Article: A Laurentian Iocrinus Hall (Crinoidea, Disparida) in the Dapingian or Darriwilian (Middle Ordovician, Arenig) of Oman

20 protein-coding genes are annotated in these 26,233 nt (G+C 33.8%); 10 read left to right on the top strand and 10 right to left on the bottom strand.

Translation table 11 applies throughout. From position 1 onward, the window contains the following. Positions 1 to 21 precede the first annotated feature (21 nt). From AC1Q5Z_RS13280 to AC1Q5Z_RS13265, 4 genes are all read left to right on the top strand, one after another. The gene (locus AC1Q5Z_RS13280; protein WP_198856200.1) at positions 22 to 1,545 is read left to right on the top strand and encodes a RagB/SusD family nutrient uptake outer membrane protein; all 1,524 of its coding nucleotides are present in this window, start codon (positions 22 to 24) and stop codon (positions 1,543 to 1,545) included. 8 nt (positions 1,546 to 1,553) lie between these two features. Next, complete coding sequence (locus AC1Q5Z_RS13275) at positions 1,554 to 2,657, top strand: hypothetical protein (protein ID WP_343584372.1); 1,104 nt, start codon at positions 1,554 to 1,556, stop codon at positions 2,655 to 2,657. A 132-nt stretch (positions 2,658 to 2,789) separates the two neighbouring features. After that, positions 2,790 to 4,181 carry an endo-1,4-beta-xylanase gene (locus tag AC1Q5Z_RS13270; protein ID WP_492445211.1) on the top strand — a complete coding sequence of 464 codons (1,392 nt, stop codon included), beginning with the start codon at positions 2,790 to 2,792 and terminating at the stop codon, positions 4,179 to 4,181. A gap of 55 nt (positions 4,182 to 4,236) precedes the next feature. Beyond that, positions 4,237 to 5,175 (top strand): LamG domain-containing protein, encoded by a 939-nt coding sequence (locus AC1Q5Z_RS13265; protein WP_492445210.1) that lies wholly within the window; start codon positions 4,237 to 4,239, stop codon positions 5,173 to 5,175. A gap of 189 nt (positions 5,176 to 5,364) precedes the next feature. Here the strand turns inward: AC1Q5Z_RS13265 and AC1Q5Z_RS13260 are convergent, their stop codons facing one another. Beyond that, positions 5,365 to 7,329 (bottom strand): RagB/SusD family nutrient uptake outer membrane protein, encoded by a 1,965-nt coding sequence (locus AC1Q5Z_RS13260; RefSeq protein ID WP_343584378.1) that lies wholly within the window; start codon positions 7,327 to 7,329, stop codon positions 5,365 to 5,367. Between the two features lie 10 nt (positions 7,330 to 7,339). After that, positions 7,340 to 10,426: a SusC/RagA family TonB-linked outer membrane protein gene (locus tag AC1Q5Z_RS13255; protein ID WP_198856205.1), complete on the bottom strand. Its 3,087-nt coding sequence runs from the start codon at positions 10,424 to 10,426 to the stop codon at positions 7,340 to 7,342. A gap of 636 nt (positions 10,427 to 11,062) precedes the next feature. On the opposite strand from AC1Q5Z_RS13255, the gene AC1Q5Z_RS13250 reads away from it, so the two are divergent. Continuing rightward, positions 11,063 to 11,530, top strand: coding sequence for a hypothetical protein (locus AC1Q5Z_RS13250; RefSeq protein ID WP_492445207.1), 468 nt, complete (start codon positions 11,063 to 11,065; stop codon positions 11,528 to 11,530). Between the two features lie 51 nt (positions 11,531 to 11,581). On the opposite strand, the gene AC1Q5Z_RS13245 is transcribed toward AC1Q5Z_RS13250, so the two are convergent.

Early and early Middle Ordovician crinoids are rare globally, and are best known from North America and the British Isles. The first Arenig crinoid from the Arabian Peninsula is Iocrinus sp. cf. I. subcrassus (Meek and Worthen), known from two near-complete individuals, and numerous fragmentary specimens and ossicles. These are the stratigraphically oldest Iocrinus specimens, and provide an unexpected extension of the palaeogeographical range of a genus known otherwise from slightly younger deposits in Laurentia (North America) and Avalonia (Wales). The Oman specimens differ from Gondwanan Heviacrinus melendezi Gil Cid et al., currently classified as a maennilicrinid, but morphologically close to Iocrinus, in having arms that branch at least seven times instead of four and in having columnals typical of Iocrinus. Three species from Wales and the Welsh Borders, previously placed in Iocrinus, but differing in having smooth, conical dorsal cups, are reclassified as Margoiocrinus Donovan gen. nov., type species Iocrinus shelvensis Ramsbottom.